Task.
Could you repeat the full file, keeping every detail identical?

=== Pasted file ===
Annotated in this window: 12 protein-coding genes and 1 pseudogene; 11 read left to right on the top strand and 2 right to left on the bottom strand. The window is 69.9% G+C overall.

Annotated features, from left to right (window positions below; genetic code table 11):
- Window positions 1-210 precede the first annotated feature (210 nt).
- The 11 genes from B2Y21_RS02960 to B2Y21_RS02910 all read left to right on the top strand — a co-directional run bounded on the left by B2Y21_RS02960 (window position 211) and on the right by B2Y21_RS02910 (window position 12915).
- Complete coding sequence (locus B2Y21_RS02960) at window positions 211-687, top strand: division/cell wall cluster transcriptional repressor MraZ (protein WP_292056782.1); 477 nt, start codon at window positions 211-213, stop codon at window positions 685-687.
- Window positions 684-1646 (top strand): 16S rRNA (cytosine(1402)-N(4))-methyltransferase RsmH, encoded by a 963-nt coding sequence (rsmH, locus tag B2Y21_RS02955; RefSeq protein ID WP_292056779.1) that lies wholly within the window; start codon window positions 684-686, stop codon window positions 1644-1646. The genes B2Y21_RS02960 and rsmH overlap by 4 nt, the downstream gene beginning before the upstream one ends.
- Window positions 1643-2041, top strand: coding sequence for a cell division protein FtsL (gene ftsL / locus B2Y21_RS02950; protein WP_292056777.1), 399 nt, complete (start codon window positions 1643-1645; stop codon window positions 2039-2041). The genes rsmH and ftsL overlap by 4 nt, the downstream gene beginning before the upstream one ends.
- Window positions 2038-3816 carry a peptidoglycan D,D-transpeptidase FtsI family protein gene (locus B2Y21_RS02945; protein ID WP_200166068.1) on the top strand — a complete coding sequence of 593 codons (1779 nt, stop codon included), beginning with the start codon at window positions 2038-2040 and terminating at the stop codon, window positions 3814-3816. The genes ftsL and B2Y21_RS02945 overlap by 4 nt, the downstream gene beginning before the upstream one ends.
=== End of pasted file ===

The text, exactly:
Annotated in this window: 12 protein-coding genes and 1 pseudogene; 11 read left to right on the top strand and 2 right to left on the bottom strand. The window is 69.9% G+C overall.

Annotated features, from left to right (window positions below; genetic code table 11):
- Window positions 1-210 precede the first annotated feature (210 nt).
- The 11 genes from B2Y21_RS02960 to B2Y21_RS02910 all read left to right on the top strand — a co-directional run bounded on the left by B2Y21_RS02960 (window position 211) and on the right by B2Y21_RS02910 (window position 12915).
- Complete coding sequence (locus B2Y21_RS02960) at window positions 211-687, top strand: division/cell wall cluster transcriptional repressor MraZ (protein WP_292056782.1); 477 nt, start codon at window positions 211-213, stop codon at window positions 685-687.
- Window positions 684-1646 (top strand): 16S rRNA (cytosine(1402)-N(4))-methyltransferase RsmH, encoded by a 963-nt coding sequence (rsmH, locus tag B2Y21_RS02955; RefSeq protein ID WP_292056779.1) that lies wholly within the window; start codon window positions 684-686, stop codon window positions 1644-1646. The genes B2Y21_RS02960 and rsmH overlap by 4 nt, the downstream gene beginning before the upstream one ends.
- Window positions 1643-2041, top strand: coding sequence for a cell division protein FtsL (gene ftsL / locus B2Y21_RS02950; protein WP_292056777.1), 399 nt, complete (start codon window positions 1643-1645; stop codon window positions 2039-2041). The genes rsmH and ftsL overlap by 4 nt, the downstream gene beginning before the upstream one ends.
- Window positions 2038-3816 carry a peptidoglycan D,D-transpeptidase FtsI family protein gene (locus B2Y21_RS02945; protein ID WP_200166068.1) on the top strand — a complete coding sequence of 593 codons (1779 nt, stop codon included), beginning with the start codon at window positions 2038-2040 and terminating at the stop codon, window positions 3814-3816. The genes ftsL and B2Y21_RS02945 overlap by 4 nt, the downstream gene beginning before the upstream one ends.